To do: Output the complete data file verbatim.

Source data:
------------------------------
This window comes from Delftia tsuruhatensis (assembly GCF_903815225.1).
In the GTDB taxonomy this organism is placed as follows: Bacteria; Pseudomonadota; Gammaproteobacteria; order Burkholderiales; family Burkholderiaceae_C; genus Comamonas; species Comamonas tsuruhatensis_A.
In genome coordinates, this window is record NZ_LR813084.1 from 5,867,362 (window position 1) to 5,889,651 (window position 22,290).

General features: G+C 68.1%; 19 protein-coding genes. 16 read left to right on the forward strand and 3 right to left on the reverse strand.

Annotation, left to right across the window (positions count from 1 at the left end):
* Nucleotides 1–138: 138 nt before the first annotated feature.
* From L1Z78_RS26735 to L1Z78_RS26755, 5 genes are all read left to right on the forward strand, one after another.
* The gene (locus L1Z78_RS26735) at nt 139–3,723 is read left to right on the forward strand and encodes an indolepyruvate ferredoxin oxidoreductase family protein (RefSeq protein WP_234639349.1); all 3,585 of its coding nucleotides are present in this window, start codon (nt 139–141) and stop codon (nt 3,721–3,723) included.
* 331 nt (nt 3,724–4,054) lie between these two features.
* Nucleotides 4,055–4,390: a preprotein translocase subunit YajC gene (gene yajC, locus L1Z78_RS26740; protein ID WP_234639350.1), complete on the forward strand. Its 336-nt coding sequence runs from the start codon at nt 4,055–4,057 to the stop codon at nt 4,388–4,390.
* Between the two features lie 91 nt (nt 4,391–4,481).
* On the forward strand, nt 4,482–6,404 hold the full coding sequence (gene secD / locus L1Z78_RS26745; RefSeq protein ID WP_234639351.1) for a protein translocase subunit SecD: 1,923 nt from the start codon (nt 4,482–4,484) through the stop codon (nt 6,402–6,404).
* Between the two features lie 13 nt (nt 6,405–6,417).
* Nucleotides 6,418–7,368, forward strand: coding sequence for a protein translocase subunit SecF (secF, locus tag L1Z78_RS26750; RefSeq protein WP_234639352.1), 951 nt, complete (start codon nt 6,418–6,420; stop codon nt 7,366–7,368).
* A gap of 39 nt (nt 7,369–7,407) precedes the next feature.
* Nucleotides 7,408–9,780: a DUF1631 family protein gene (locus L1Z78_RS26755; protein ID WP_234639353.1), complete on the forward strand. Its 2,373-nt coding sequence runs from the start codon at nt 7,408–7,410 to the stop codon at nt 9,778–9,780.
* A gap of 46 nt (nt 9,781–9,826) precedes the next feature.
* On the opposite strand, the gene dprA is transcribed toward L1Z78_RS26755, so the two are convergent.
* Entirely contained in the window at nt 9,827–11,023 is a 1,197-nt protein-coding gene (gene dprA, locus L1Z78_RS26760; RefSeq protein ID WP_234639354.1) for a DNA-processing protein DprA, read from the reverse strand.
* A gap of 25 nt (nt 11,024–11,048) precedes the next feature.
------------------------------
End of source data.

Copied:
This window comes from Delftia tsuruhatensis (assembly GCF_903815225.1).
In the GTDB taxonomy this organism is placed as follows: Bacteria; Pseudomonadota; Gammaproteobacteria; order Burkholderiales; family Burkholderiaceae_C; genus Comamonas; species Comamonas tsuruhatensis_A.
In genome coordinates, this window is record NZ_LR813084.1 from 5,867,362 (window position 1) to 5,889,651 (window position 22,290).

General features: G+C 68.1%; 19 protein-coding genes. 16 read left to right on the forward strand and 3 right to left on the reverse strand.

Annotation, left to right across the window (positions count from 1 at the left end):
* Nucleotides 1–138: 138 nt before the first annotated feature.
* From L1Z78_RS26735 to L1Z78_RS26755, 5 genes are all read left to right on the forward strand, one after another.
* The gene (locus L1Z78_RS26735) at nt 139–3,723 is read left to right on the forward strand and encodes an indolepyruvate ferredoxin oxidoreductase family protein (RefSeq protein WP_234639349.1); all 3,585 of its coding nucleotides are present in this window, start codon (nt 139–141) and stop codon (nt 3,721–3,723) included.
* 331 nt (nt 3,724–4,054) lie between these two features.
* Nucleotides 4,055–4,390: a preprotein translocase subunit YajC gene (gene yajC, locus L1Z78_RS26740; protein ID WP_234639350.1), complete on the forward strand. Its 336-nt coding sequence runs from the start codon at nt 4,055–4,057 to the stop codon at nt 4,388–4,390.
* Between the two features lie 91 nt (nt 4,391–4,481).
* On the forward strand, nt 4,482–6,404 hold the full coding sequence (gene secD / locus L1Z78_RS26745; RefSeq protein ID WP_234639351.1) for a protein translocase subunit SecD: 1,923 nt from the start codon (nt 4,482–4,484) through the stop codon (nt 6,402–6,404).
* Between the two features lie 13 nt (nt 6,405–6,417).
* Nucleotides 6,418–7,368, forward strand: coding sequence for a protein translocase subunit SecF (secF, locus tag L1Z78_RS26750; RefSeq protein WP_234639352.1), 951 nt, complete (start codon nt 6,418–6,420; stop codon nt 7,366–7,368).
* A gap of 39 nt (nt 7,369–7,407) precedes the next feature.
* Nucleotides 7,408–9,780: a DUF1631 family protein gene (locus L1Z78_RS26755; protein ID WP_234639353.1), complete on the forward strand. Its 2,373-nt coding sequence runs from the start codon at nt 7,408–7,410 to the stop codon at nt 9,778–9,780.
* A gap of 46 nt (nt 9,781–9,826) precedes the next feature.
* On the opposite strand, the gene dprA is transcribed toward L1Z78_RS26755, so the two are convergent.
* Entirely contained in the window at nt 9,827–11,023 is a 1,197-nt protein-coding gene (gene dprA, locus L1Z78_RS26760; RefSeq protein ID WP_234639354.1) for a DNA-processing protein DprA, read from the reverse strand.
* A gap of 25 nt (nt 11,024–11,048) precedes the next feature.